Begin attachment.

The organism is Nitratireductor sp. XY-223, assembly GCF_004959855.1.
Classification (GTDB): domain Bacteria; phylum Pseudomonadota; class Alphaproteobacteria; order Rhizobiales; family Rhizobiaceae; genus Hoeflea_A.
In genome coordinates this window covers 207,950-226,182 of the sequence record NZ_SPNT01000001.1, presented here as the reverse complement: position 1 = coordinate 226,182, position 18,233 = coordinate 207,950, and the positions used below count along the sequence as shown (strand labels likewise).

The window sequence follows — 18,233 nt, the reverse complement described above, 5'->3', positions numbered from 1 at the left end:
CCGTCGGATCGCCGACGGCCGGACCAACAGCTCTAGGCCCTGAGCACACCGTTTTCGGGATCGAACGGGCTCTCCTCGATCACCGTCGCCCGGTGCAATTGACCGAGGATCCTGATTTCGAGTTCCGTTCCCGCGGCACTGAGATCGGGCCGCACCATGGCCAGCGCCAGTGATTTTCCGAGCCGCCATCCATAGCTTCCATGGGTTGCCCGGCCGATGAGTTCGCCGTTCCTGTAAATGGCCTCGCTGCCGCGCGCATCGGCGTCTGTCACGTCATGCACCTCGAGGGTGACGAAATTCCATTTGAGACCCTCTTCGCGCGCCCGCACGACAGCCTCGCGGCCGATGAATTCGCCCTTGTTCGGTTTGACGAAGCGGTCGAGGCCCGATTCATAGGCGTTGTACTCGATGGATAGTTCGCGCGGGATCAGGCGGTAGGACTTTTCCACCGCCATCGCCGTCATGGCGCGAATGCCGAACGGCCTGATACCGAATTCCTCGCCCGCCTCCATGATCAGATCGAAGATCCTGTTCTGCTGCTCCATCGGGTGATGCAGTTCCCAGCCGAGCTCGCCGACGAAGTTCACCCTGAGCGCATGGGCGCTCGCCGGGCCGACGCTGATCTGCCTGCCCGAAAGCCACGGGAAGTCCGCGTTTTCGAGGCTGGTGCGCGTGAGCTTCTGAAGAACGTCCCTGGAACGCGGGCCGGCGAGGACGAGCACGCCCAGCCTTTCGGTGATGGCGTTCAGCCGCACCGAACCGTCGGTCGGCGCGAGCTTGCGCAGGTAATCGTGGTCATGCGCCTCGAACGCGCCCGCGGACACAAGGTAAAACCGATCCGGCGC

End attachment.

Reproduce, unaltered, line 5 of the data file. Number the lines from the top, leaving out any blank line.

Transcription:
CCGTCGGATCGCCGACGGCCGGACCAACAGCTCTAGGCCCTGAGCACACCGTTTTCGGGATCGAACGGGCTCTCCTCGATCACCGTCGCCCGGTGCAATTGACCGAGGATCCTGATTTCGAGTTCCGTTCCCGCGGCACTGAGATCGGGCCGCACCATGGCCAGCGCCAGTGATTTTCCGAGCCGCCATCCATAGCTTCCATGGGTTGCCCGGCCGATGAGTTCGCCGTTCCTGTAAATGGCCTCGCTGCCGCGCGCATCGGCGTCTGTCACGTCATGCACCTCGAGGGTGACGAAATTCCATTTGAGACCCTCTTCGCGCGCCCGCACGACAGCCTCGCGGCCGATGAATTCGCCCTTGTTCGGTTTGACGAAGCGGTCGAGGCCCGATTCATAGGCGTTGTACTCGATGGATAGTTCGCGCGGGATCAGGCGGTAGGACTTTTCCACCGCCATCGCCGTCATGGCGCGAATGCCGAACGGCCTGATACCGAATTCCTCGCCCGCCTCCATGATCAGATCGAAGATCCTGTTCTGCTGCTCCATCGGGTGATGCAGTTCCCAGCCGAGCTCGCCGACGAAGTTCACCCTGAGCGCATGGGCGCTCGCCGGGCCGACGCTGATCTGCCTGCCCGAAAGCCACGGGAAGTCCGCGTTTTCGAGGCTGGTGCGCGTGAGCTTCTGAAGAACGTCCCTGGAACGCGGGCCGGCGAGGACGAGCACGCCCAGCCTTTCGGTGATGGCGTTCAGCCGCACCGAACCGTCGGTCGGCGCGAGCTTGCGCAGGTAATCGTGGTCATGCGCCTCGAACGCGCCCGCGGACACAAGGTAAAACCGATCCGGCGC